(From Fear Magazine)

(Issue 24 December 1990)


Haunted by demons?  Jinxed by evil spirits?  Responsible for suicides, murders and madness?  Seventeen years after the first shocking appearance of The Exorcist --- and on the eve of the release of both Exorcist 3 and Repossessed --- Mark Kermode sifts through the rumours, innuendoes and porky-pies surrounding this milestone in horror Cinema and asks: 'Who's still afraid of The Exorcist?'

"What must be the reputation of the film? ", asked William Peter Blatty in FEAR a few months ago, recounting how an associate refused to allow his cobra to be used in The exorcist 3 because he felt it would become jinxed.  What indeed?  Yet glancing back to 1973, when Blatty and Friedkin's ground-breaking collaboration first heralded in a new era of horror, the rumours of the 'jinx' which haunted The Exorcist can be recognized as a crucial element in the promotion of the movie --- a promotion which resulted in a staggering $66.3 million taken at the box office in the film's initial release period, making it the most successful movie of all time.
        Perhaps more than any horror film, The exorcist generated rumours of unholy goings on.  'It was as if some evil force was haunting the film,' Blatty told journalists in December 1973, on the eve of the film's release, adding ominously: 'It is impossible to put all these things down to coincidence --- if anyone wanted proof that evil forces do exist, I think the strange and inexplicable events that occurred during the filming of The Exorcist would be enough to convince them.'
        The most widely reported 'strange and inexplicable event' was clearly the death of Jack MacGowran, who passed away two weeks after completing his scenes as Burke Dennings.  Other fatalities obliquely attributed to the movie included those of Max Von Sydow's brother (who died in Sweden) and Linda Blair's Grandfather.  To add to this litany of casualties, Jason Miller's son Jordan was struck by a speeding motorbike during a beach visit, putting him (briefly) in intensive care, a gaffer cut off his own fingers (or toes, depending on your source) on set, and Ellen Burstyn ricked her back.  More bizarre still, it was widely reported that Blatty's secretary, Noni, had been mysteriously taken ill, whilst her room-mate had gone insane and been carted off to an asylum in a straight jacket.  Oh yes, and the set of the MacNeil house constructed at the Ceco 54th Street studios burned down... on a sunday, no less.  'There were in fact some thirteen episodes during the making of the movie that seemed like diabolical interventions,' wrote unit publicist Howard Newman in his splendidly Hokum paperback, The Exorcist: The Strange Story Behind The Film.  'Coincidence or not, numerologists will enjoy speculating on that...'

Most of the events cited above would have simply been put down to bad luck but for the press' reporting of the 'jinx' theory.  Talking repeatedly of the 'amazing double images' which showed up on the shots of Linda Blair, director and shrewd publicist William Friedkin also embarked upon what amounted to a campaign of disinformation regarding the movie's special effects, causing one critic to comment that Friedkin would only be happy if everyone thought that poor old Linda Blair had actually become possessed on set.  'There are strange images and visions that showed up on the film that were never planned,'  Friedkin told journalist Benjamin Fort in late 1973.  'There are double exposures in the little girl's face at the end of one reel that are unbelievable!'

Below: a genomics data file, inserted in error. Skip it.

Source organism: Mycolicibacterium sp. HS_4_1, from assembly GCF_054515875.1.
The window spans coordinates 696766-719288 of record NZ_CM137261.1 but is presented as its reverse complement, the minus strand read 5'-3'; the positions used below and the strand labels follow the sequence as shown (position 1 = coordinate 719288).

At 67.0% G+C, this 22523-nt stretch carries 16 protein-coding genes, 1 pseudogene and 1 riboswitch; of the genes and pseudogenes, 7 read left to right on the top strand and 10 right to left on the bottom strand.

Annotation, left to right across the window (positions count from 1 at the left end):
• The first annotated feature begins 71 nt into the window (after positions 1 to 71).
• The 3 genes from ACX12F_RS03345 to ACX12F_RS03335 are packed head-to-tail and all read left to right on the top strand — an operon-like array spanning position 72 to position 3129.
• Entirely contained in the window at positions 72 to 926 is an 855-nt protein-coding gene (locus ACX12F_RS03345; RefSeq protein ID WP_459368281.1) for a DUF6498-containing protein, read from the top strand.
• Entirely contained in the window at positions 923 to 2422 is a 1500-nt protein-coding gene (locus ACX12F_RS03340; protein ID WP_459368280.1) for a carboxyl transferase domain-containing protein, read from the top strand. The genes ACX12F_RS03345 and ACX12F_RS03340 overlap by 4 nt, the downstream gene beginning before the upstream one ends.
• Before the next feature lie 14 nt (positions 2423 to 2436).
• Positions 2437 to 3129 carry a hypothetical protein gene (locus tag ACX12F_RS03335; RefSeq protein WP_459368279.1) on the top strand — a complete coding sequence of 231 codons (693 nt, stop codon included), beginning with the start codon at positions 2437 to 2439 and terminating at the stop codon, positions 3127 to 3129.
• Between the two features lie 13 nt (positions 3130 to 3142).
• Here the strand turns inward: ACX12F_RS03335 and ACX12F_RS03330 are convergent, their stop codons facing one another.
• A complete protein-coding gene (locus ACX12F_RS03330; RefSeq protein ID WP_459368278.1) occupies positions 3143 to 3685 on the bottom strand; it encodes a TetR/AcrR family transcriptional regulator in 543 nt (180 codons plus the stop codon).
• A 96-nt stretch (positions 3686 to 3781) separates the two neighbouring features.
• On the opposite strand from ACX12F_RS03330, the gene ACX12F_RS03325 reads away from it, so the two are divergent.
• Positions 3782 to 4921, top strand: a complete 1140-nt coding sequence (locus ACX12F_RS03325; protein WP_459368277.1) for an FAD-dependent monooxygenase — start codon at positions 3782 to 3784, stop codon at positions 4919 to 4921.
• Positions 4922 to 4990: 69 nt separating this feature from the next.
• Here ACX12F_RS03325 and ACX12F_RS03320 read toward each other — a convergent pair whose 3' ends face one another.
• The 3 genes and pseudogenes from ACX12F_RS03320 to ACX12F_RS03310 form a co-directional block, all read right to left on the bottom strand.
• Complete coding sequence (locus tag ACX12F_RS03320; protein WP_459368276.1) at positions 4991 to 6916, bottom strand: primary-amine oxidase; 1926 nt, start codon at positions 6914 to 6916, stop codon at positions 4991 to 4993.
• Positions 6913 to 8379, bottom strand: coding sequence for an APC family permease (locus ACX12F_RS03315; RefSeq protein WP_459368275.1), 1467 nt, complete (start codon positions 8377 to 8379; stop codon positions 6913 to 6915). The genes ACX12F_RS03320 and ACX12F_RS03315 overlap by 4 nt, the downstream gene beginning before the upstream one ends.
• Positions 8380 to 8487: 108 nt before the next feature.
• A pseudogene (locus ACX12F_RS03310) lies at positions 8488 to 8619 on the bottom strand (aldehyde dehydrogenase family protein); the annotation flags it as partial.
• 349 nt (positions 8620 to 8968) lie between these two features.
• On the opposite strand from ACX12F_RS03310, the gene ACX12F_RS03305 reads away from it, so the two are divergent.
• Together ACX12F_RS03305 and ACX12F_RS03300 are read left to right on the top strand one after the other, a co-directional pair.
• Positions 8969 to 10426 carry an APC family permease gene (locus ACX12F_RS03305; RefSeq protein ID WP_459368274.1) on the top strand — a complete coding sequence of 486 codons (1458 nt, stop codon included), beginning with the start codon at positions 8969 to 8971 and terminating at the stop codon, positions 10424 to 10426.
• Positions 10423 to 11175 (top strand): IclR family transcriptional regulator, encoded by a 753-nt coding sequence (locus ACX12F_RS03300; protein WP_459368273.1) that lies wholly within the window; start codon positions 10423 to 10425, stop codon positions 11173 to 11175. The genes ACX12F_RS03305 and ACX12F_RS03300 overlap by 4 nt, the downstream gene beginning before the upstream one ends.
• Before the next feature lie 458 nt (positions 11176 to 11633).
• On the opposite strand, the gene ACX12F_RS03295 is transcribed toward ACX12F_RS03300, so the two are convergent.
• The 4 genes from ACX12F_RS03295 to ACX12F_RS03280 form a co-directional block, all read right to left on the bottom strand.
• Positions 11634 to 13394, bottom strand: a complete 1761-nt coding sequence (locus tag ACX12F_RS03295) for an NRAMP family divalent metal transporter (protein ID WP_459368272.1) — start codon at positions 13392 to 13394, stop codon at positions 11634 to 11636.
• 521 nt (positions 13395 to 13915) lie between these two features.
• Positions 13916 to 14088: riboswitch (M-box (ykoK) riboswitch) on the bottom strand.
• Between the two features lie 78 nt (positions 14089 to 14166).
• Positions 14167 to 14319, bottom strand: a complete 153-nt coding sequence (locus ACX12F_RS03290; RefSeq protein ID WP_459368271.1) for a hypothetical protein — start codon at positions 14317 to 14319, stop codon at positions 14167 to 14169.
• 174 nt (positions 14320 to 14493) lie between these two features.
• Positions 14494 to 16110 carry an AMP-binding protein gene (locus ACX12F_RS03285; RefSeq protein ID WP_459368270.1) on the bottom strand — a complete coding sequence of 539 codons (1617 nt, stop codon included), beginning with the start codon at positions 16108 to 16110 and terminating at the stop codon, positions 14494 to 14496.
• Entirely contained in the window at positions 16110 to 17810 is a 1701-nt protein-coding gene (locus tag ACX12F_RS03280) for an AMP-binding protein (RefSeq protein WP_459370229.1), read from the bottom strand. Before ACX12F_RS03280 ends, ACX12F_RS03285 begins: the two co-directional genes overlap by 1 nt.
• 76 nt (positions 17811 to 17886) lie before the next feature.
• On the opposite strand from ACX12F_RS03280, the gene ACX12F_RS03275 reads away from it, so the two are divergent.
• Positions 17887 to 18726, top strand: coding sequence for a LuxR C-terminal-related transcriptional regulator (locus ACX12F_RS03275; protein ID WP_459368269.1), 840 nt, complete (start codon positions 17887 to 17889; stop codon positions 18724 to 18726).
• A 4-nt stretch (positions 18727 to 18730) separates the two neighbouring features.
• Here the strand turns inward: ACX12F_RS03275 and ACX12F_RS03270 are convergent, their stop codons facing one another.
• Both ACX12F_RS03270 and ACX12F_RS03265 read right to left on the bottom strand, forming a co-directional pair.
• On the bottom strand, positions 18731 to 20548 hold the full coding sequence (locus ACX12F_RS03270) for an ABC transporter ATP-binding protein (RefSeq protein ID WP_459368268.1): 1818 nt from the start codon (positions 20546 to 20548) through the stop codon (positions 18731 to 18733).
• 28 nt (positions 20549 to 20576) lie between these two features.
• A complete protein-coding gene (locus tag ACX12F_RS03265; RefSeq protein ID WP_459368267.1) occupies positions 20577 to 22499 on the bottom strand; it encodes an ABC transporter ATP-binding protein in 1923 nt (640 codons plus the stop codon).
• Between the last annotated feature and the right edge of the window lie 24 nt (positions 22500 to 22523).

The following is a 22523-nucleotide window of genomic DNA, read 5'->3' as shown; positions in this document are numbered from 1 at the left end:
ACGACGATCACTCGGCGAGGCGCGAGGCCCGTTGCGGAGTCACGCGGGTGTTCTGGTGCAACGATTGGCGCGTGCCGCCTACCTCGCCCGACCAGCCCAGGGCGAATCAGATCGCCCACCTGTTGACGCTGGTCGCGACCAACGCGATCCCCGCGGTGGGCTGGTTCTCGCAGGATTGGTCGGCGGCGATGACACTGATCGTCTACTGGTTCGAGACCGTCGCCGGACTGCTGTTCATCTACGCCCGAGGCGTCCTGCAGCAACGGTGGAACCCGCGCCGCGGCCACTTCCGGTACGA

More unbelievable, however, were Friedkin's increasing bizarre claims about how the special effects were done, most significantly his repeated assertion that the levitation scene 'was achieved by the use of magnetic fields'; Ms Blair is in fact hanging from a harness suspended by piano wires, which are clearly visible even on a video print.  Friedkin also attempted initially to convince journalists that the demonic voice provided by Mercedes McCambridge was actually the voice of Linda Blair, an endeavour in which he was thwarted by Ms McCambridge's demand for a screen credit.  'It's not true that some of [Blair's] words were blended with mine on the final track,'  McCambridge told the New York Times early in 1974.  'All of the devilish vocality is mine --- all of it.  Every word!'  After threats of legal action, Friedkin was forced to acknowledge McCambridge's work, and she received a credit (although not as the demon's voice) on all but the first thirty prints of the Exorcist.
        Other 'areas of uncertainty' included the 'intensive psychological testing' through which the director claims he put Ms Blair, but of which Linda Blair's mother has no recollection.  This was to be particularly significant later on when the newspapers became flooded with stories that Linda Blair had been driven insane by her performance, despite the numerous public appearances made by the clearly healthy young actress.  'It did not bother me very much to do the film, and I was not disturbed in any way,' a feisty Linda told The Guardian newspaper in March 1974.  'People felt I would have problems after doing it, but i have never had any.'  Friedkin also attempted, for a number of conflicting reasons, to convince the press that Blair was used for every scene in the film, including the notorious crucifix masturbation scene.  'She did everything in the picture, she had no double, no stand in.  It's all her,' he claimed.  In fact, a stand-in named Eileen Dietz was used for a number of brief shots including the projectile vomiting effect, a scene of Regan struggling with her mother, and most significantly the controversial shot of Regan's hand driving the crucifix beneath her night-gown.

Released on Boxing Day 1973, The Exorcist generated a wave of audience hysteria the likes of which had not been seen since the opening of the 1931 Frankenstein, from which patrons ran screaming, causing cinema managers to lay on smelling salts and ambulance crews for the adversely affected.  Within weeks of the first public screening of the exorcist, reports were flowing in of fainting, vomiting, heart attacks, and at least one mis-carriage.  In Berkeley, a male patron received injuries when he threw himself at the screen to 'get the demon'.  Later, the Toronto Medical Post reported that four women had been confined to psychiatric care after seeing the film.  'There is no way you can sit through that film without receiving some lasting negative or disturbing effects,' announced Chicago psychiatrist Dr Loyis Schlan, whilst Oakbrook theatre manager Frank Kveton was somewhat more down to earth in his assessment: ' My janitors are going crazy wiping up the vomit!' he opined ruefully.